And journalists? They love a good, genuine story. Think about a local diner sharing the real challenges of getting through a tough winter, and then the community rallying behind them. It's not just another business story; it's a human story. And that’s what makes headlines."
"Building in public aligns remarkably well with the new face of entrepreneurship that values authenticity and transparency. By openly sharing the journey, challenges, and progress of a venture, entrepreneurs showcase a genuine commitment to their vision and foster trust among their audience. This approach resonates with modern consumers who seek more meaningful connections with brands. "Building in public" activities, such as sharing behind-the-scenes insights, engaging in transparent discussions, and openly addressing failures, create a strong sense of community and outreach.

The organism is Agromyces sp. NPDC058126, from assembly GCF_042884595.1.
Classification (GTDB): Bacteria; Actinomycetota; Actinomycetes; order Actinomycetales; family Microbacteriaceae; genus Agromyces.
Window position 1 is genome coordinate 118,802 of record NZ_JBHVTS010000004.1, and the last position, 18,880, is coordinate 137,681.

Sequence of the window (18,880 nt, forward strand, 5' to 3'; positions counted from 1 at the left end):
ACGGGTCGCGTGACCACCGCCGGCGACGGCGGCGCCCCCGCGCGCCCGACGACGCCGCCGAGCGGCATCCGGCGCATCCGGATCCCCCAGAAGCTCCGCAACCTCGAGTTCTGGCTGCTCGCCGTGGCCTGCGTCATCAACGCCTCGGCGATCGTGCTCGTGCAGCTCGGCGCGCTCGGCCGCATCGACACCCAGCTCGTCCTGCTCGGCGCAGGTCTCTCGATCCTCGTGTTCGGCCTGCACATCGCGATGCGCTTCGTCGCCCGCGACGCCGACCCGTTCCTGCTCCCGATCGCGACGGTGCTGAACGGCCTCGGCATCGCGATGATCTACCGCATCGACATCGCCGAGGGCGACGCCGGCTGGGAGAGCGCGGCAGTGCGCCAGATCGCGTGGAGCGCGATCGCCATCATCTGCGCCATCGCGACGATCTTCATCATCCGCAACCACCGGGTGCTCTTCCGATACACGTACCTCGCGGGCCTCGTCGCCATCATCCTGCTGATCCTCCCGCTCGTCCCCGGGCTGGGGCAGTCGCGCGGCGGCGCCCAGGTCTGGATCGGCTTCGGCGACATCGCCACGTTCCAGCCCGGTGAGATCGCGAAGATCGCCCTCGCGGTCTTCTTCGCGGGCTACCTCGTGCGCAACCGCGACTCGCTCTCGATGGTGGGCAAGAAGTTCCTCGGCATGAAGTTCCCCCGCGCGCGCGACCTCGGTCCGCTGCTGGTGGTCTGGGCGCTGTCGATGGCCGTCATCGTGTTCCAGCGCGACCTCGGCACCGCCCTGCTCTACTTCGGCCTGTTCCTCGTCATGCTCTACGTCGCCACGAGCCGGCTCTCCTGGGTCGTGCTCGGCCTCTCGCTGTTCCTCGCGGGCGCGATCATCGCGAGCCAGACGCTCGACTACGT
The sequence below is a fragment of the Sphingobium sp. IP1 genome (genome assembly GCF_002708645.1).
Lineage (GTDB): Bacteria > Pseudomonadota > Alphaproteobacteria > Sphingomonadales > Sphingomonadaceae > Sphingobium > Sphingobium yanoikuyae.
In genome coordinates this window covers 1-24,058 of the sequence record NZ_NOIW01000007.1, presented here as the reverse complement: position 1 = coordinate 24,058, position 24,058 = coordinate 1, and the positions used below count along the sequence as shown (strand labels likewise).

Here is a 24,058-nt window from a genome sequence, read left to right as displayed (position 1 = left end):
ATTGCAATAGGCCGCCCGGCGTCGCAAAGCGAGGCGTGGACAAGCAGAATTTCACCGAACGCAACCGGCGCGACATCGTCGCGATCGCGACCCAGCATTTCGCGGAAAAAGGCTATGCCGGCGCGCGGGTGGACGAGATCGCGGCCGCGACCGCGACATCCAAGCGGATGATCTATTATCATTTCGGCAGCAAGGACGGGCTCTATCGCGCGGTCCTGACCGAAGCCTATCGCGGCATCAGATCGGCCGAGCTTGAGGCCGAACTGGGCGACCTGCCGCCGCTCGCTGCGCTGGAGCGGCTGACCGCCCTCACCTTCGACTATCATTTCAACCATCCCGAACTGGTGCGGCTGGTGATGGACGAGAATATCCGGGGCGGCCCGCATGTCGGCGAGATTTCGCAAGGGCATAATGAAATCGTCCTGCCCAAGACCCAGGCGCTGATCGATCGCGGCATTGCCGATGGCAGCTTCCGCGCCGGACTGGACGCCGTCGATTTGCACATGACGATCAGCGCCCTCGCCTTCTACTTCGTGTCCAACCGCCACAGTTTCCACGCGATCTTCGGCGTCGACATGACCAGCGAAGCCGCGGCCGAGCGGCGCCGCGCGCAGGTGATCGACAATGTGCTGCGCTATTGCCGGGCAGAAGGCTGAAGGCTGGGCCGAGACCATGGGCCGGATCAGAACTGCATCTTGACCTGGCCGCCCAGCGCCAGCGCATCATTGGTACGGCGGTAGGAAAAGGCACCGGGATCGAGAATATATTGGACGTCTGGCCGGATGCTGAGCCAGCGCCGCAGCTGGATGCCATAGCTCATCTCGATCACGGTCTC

This authenticity not only cultivates a loyal customer base but also attracts media attention. Journalists are drawn to compelling narratives, and entrepreneurs who document their process openly are more likely to capture their interest. The genuine storytelling and relatable struggles conveyed through building in public make for captivating stories that journalists are eager to share, further enhancing the venture's public relations efforts and contributing to a positive brand image."
"Imagine two restaurants. In one, you never see the chef. You eat and leave. In another one, the chef is standing right in front of you. He chats with you. He invites you to put the finishing touches to his dishes. He even cheers with you! Now, which chef do you rave about to your friends?